Mixing Uppers and Downers at Chronic Town
Like the roller coaster concoction, Four Loko, a mixture of spastic lo-fi and coffeehouse acoustic filled the dungeon-esque walls of Chronic Town last night.
Barron opened and combined Route 66 blues riffs and Regina Spektor-like vocal harmonies to trick the crowd into thinking someone laced their hookahs with Oxycontin.
Hazy glow of LED lights through plumes of cigarette smoke perfectly ebbed with Annalisa Barron’s muffled tone and spontaneous bouts of raspy high notes. She danced through riffs of gentle finger picking on a pale wood acoustic but busted out a ukelele for a song chronicling travel stories where she was “that person in line for a plane playing a ukelele.”
The chorus rang out her wanderings tales with the line “my love is coming to town.”
In one song she was even accompanied by a cello player. The bass notes rumbled like a passing train while the high notes rang with the feeling of a Gothic cathedral–all while Annalisa Barron moaned soulful vocal arrangements.
The married scent of double apple shisha and craft brewed teas only furthered the relaxed atmosphere of kids in ugly sweaters, drinking Coke from glass bottles. However, the true downer (I say that with all due respect) was the bone-tingling melodies escaping from Annalisa’s guitar.
Noisy guitar buzz and pounding bass drums broke the calm of Annalisa Barron’s performance once fringe indie band Emperor X took the stage. A chaotic culmination of estranged groans and screeches, spacey synthesizer, and the unusual addition of a trombone made listening to Emperor X feel like self-inducing an aneurysm that kind of got you off.
Operating through noise and rumbles, the lead vocalist looped falsetto woos and bassy do-wops. When screaming in or away from the mic, however, his voice had the stale refinements of a pre-Simple Math Andy Hull.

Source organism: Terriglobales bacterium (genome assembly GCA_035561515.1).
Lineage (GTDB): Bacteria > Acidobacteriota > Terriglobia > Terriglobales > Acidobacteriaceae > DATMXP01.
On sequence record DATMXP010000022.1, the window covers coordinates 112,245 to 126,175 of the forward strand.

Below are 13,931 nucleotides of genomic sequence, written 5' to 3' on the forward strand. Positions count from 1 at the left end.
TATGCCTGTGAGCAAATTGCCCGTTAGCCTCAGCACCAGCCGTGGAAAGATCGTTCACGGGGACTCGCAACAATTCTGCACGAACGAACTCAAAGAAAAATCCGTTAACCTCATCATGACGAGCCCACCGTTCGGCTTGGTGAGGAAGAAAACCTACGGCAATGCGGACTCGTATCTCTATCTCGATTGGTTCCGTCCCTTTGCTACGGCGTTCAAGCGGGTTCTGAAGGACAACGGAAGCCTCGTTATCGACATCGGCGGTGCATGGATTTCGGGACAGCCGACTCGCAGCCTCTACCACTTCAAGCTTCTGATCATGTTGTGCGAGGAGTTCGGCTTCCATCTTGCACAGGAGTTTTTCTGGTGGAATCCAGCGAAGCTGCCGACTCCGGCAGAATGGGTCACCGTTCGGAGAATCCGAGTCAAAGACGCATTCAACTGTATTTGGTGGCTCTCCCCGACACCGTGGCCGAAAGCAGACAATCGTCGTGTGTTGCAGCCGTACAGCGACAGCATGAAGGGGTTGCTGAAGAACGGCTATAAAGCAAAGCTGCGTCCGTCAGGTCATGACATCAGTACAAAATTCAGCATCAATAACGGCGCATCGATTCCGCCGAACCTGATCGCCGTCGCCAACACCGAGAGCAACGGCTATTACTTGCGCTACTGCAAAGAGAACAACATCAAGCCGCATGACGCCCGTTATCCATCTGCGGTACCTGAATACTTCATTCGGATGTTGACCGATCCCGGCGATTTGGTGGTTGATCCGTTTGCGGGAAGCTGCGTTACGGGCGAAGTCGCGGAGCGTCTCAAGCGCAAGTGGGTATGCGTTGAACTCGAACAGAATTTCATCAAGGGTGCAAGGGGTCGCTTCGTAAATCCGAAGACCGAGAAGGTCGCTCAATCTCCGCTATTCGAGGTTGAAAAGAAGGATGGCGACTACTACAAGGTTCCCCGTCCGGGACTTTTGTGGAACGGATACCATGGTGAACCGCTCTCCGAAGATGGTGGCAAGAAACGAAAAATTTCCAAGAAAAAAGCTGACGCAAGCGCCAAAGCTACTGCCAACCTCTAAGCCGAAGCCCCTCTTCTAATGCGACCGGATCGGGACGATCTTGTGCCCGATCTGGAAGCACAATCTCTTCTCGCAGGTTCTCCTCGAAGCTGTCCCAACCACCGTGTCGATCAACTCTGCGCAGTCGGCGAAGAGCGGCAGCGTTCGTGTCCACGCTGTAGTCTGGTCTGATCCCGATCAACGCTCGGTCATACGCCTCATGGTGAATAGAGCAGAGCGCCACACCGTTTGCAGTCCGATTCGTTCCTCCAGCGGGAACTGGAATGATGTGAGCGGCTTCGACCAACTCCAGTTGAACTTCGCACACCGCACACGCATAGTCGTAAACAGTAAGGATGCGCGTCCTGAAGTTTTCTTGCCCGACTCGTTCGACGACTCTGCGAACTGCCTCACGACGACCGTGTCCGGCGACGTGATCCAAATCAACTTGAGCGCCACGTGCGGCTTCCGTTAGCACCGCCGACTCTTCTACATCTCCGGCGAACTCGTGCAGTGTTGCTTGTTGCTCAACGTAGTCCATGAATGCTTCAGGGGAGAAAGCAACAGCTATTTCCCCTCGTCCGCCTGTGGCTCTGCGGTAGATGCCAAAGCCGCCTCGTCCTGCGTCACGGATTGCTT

The lyricism followed Emperor X’s nerdy style with lines about oxygen, RNA, the LSATs and Shariah Law. The I Got Picked On In High School appeal also bled out into between-song conversations about the Hebrew language and an odd fascination with “nerd alley” or Fraser Street downtown.
“That’s where the comic book store and the D and D place is, right?” asked the lead vocalist before comically adding, “they had to stop me from going in there.”
Emperor X created a lull in the storm with a group chant of the repeated word, “together,” and an echoing thump of drum sticks on a snare and an empty guitar case. And we were together–a crowd huddled Indian style, chain smoking and bobbing to the haunting rhythm.
Where Annalisa Barron’s style was best described by the Lion 90.7-FM’s Ryan Kappy as “fucking soothing,” Emperor X made you constantly itch for a cigarette dipped in codeine. The concoction, unlike in Four Lokos case, is not going to make you wake up pantsless. The clash of genres and moods actually worked really well like a car crash you can’t turn away from.
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